Some view Facebook’s very public stance on the importance of native experiences (and the mistake of HTML5) as just Facebook news, with no real relevance to the rest of the world. However, if you dig a little deeper into Zuckerberg’s statements and the history of Facebook’s mobile execution, there are surprising parallels between Facebook’s approach to mobile and how most large enterprises initially approach mobile.

Many CIOs dismissed Zuckerberg’s comments as irrelevant to them. They should take heed, however, because Facebook’s conclusions are the same as thousands of other companies at a similar mobile strategy stage, and they can benefit from their learning curve and experience.

The real mistake Facebook and other enterprises that start down the HTML5 road make is failing to recognize important dynamics and patterns that happen when a new OS is introduced. Historically, the capabilities of a new platform are changing so rapidly that they are years from being standardized. This means that the best apps (the apps that take advantage of the groundbreaking capabilities of the new platform) are written to features of the OS.

The race for market share among device platforms is driving a tremendous amount of change and innovation at the operating system level, which far outpaces the velocity that a “standards” approach can ever achieve. Something as fundamental to the user experience as scrolling in a way that feels natural to the OS is very difficult to achieve outside of direct access to the device OS, as explained by Facebook in a post to the WC3 last week. Rapid innovation at the device OS level will continue for the foreseeable future because this is where device platforms will live or die.

One of the other challenges inherent in building HTML5 apps is that mobile browsers support the standard inconsistently. The “Ah ha” moment for many organizations happens when they start to build and deploy real apps to real users and realize that the union of HTML5 capabilities supported across mobile browsers is quite small, forcing them into “lowest common denominator” experiences, or spending engineering cycles on graceful degradation instead of groundbreaking features. As mobile becomes more central to an organization’s strategy, and as they see how these “lowest common denominator” apps actually perform with real users, it becomes clear that they cannot base their mobile strategy on HTML5.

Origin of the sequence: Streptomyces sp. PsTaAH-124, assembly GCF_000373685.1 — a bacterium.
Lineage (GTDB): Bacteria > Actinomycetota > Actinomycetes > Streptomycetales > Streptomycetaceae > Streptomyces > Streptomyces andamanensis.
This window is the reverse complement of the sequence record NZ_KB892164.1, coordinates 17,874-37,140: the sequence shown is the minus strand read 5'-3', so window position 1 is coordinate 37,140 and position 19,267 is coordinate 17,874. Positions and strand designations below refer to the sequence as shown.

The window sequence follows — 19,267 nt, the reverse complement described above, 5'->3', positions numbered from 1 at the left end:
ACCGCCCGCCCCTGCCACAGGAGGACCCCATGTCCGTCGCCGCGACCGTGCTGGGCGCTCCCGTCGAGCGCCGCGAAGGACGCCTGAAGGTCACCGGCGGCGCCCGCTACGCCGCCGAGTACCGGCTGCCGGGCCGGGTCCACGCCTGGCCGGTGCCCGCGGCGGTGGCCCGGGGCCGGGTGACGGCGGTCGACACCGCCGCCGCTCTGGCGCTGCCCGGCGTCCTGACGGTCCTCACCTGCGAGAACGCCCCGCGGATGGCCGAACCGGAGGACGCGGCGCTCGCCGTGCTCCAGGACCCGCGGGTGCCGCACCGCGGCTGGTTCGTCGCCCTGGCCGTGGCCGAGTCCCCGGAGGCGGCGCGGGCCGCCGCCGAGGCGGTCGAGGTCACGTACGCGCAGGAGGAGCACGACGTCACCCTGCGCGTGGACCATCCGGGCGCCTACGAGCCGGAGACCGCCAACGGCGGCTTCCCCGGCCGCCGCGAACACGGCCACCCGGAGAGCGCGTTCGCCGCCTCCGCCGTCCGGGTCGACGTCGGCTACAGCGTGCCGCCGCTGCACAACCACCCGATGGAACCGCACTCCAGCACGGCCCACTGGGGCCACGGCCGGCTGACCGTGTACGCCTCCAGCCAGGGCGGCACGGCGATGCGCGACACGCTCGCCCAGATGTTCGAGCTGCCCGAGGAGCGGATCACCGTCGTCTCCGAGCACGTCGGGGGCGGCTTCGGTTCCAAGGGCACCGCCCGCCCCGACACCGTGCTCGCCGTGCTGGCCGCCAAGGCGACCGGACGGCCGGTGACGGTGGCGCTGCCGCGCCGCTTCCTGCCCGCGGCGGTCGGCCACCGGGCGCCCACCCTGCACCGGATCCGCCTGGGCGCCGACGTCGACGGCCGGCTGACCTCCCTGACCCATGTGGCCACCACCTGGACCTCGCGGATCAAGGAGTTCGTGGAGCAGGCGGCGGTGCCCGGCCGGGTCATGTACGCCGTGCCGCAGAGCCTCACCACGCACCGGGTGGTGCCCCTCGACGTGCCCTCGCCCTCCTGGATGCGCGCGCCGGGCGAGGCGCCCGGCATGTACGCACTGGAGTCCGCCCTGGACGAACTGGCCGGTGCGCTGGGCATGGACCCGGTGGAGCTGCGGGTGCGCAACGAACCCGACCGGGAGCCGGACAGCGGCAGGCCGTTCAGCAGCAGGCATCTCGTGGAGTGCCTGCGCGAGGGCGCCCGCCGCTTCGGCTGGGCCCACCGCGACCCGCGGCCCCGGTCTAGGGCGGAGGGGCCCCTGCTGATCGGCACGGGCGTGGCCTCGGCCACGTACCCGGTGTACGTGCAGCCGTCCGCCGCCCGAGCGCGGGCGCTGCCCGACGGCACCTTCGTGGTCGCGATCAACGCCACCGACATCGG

There are definitely use cases where HTML5 in its current state can be useful. We’ve seen developers successfully build quick prototypes (where the user experience bar is low) with HTML5. And we’ve seen HTML5 used quite well within a Web view in native apps for non-interactive content. But for the interactive aspects of an application, only native development will yield the performance and user experience that mobile users demand. Mobile users have an expectation of immediate gratification when using an app because they are, by default, on the go.

It is surprising that Facebook, a company that tapped into something so viscerally human and transformative, could approach mobile (arguably the most intimate technology to date) with a focus on the efficiency of a standard instead of a focus on delivering an amazing, unique-to-mobile user experience. And even more surprising was the misreading of the state of OS technology and the ability for a standards approach to succeed. This is the typical mobile maturity path of a manufacturing company or a utility, not a disruptive tech giant. Even Web-era companies are just now getting their heads around how different the mobile paradigm is.

Facebook’s results from its native app strategy speak for themselves, providing twice as much content consumption from mobile users with its native iOS app. So the advice here is really for all companies, as mobile is becoming central to business strategy: Learn from Facebook’s path and focus on delivering the best, unique-to-mobile user experiences that can only be achieved through native apps. Thankfully, Facebook is public about its learning curve and course corrections, from which all companies can benefit.

Joseph Hill is COO of Xamarin, which offers MonoTouch for iOS and Mono for Android.